Cataract is a gradual blur of the gelatinous substance that forms the lens of the eye. Cataract block or twist light entering the eye and gradually diminishes vision; however, in some cases, vision loss is not so serious that it would require treatment. Obviously, both eyes are affected and, in most cases, one eye is affected more than the other.
The most common cause of cataracts is the progressive damage of the lens in old age. Other causes include iritis, eye injury (in this case, only the injured eye is affected), diabetes and corticosteroid medications taken by mouth for the treatment of another condition (which is not related to cataracts). This disorder is usually inherited and, in some cases, occurs shortly after the birth.
The main symptom in all cases is weakness or distortion of vision; in some cases the vision is weaker in the bright sun. Except for the most advanced cases, it is difficult to notice the cataract; in advanced cases, the lens may become white, blurred and visible through the pupil. In rare cases, highly advanced cataracts cause painful inflammation and eye pressure.
Cataract is fairly common, and you will probably get in in the old age, when the lenses weaken. Annually, one in 500 suffer from this illness.
Cataract can lead to severe deterioration of the vision, but can be corrected at any time by surgical intervention.
What to do?
Contact the ophthalmologist if you notice any weakening or deterioration and blur of vision. A specialist can diagnose or suspect a cataract if your glasses do not improve vision.
The only cure for a cataract is to remove the lenses; this is the most common eye surgery. Therefore, if your vision is not too much injured, the doctor will only make sure that you get the glasses that will use you the most. For adults, specialists will, in some cases, recommend surgery if the cataract has affected both eyes and if the vision is so much worse that doing everyday tasks becomes difficult, or if one eye is affected and the job requires a good sight on both eyes. Fully developed cataract in the infant or child must be treated as soon as possible to prevent the development of a permanent amblyopia (”lazy eye”).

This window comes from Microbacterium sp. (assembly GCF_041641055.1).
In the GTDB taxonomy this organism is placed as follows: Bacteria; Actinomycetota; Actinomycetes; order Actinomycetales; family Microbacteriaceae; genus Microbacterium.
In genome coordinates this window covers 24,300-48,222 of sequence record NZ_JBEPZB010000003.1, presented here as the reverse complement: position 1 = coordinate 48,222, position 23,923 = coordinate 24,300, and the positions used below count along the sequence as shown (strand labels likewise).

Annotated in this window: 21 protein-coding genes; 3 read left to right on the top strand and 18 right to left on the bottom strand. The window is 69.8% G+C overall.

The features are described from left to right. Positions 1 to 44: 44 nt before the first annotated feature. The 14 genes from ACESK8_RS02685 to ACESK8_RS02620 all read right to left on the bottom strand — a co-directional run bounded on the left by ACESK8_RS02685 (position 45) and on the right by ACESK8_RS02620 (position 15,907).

General or local anesthesia is given during the operation. Usually, the entire lens is removed, but in some cases. only the substance in the lens is removed (with a small needle) and a clear capsule of the lens is left. This second procedure is more suitable for children.
Removal of the lens will cause long-sightedness. This is corrected by glasses, contact lenses, or plastic lenses that are placed in the eye during the operation. If you do not see as well as you expected, the cause is usually some retinal flacon, in the back of the eye, which was not noticeable due to the blur of the lens before surgery. The most common retinal defect is macular degeneration.